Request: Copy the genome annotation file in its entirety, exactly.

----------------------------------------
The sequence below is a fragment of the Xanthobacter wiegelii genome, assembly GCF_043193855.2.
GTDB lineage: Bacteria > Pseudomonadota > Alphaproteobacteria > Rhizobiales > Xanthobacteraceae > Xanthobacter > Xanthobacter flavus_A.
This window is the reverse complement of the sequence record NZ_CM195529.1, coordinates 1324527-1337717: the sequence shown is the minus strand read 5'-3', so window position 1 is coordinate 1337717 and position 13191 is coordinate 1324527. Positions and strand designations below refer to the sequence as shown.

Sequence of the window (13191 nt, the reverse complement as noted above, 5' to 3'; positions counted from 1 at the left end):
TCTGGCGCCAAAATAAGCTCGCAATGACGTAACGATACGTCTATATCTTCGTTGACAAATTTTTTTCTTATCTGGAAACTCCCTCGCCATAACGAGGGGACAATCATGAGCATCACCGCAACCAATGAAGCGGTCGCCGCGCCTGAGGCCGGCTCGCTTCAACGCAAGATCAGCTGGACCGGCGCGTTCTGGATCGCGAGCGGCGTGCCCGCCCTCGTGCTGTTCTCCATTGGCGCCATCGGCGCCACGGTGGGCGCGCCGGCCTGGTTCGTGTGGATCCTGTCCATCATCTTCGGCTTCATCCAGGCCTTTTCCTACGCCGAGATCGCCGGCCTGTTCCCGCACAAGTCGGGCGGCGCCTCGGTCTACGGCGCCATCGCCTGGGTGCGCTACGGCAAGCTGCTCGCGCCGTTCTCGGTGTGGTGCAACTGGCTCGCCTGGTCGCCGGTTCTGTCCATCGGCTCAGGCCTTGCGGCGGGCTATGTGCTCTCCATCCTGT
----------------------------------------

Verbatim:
The sequence below is a fragment of the Xanthobacter wiegelii genome, assembly GCF_043193855.2.
GTDB lineage: Bacteria > Pseudomonadota > Alphaproteobacteria > Rhizobiales > Xanthobacteraceae > Xanthobacter > Xanthobacter flavus_A.
This window is the reverse complement of the sequence record NZ_CM195529.1, coordinates 1324527-1337717: the sequence shown is the minus strand read 5'-3', so window position 1 is coordinate 1337717 and position 13191 is coordinate 1324527. Positions and strand designations below refer to the sequence as shown.

Sequence of the window (13191 nt, the reverse complement as noted above, 5' to 3'; positions counted from 1 at the left end):
TCTGGCGCCAAAATAAGCTCGCAATGACGTAACGATACGTCTATATCTTCGTTGACAAATTTTTTTCTTATCTGGAAACTCCCTCGCCATAACGAGGGGACAATCATGAGCATCACCGCAACCAATGAAGCGGTCGCCGCGCCTGAGGCCGGCTCGCTTCAACGCAAGATCAGCTGGACCGGCGCGTTCTGGATCGCGAGCGGCGTGCCCGCCCTCGTGCTGTTCTCCATTGGCGCCATCGGCGCCACGGTGGGCGCGCCGGCCTGGTTCGTGTGGATCCTGTCCATCATCTTCGGCTTCATCCAGGCCTTTTCCTACGCCGAGATCGCCGGCCTGTTCCCGCACAAGTCGGGCGGCGCCTCGGTCTACGGCGCCATCGCCTGGGTGCGCTACGGCAAGCTGCTCGCGCCGTTCTCGGTGTGGTGCAACTGGCTCGCCTGGTCGCCGGTTCTGTCCATCGGCTCAGGCCTTGCGGCGGGCTATGTGCTCTCCATCCTGT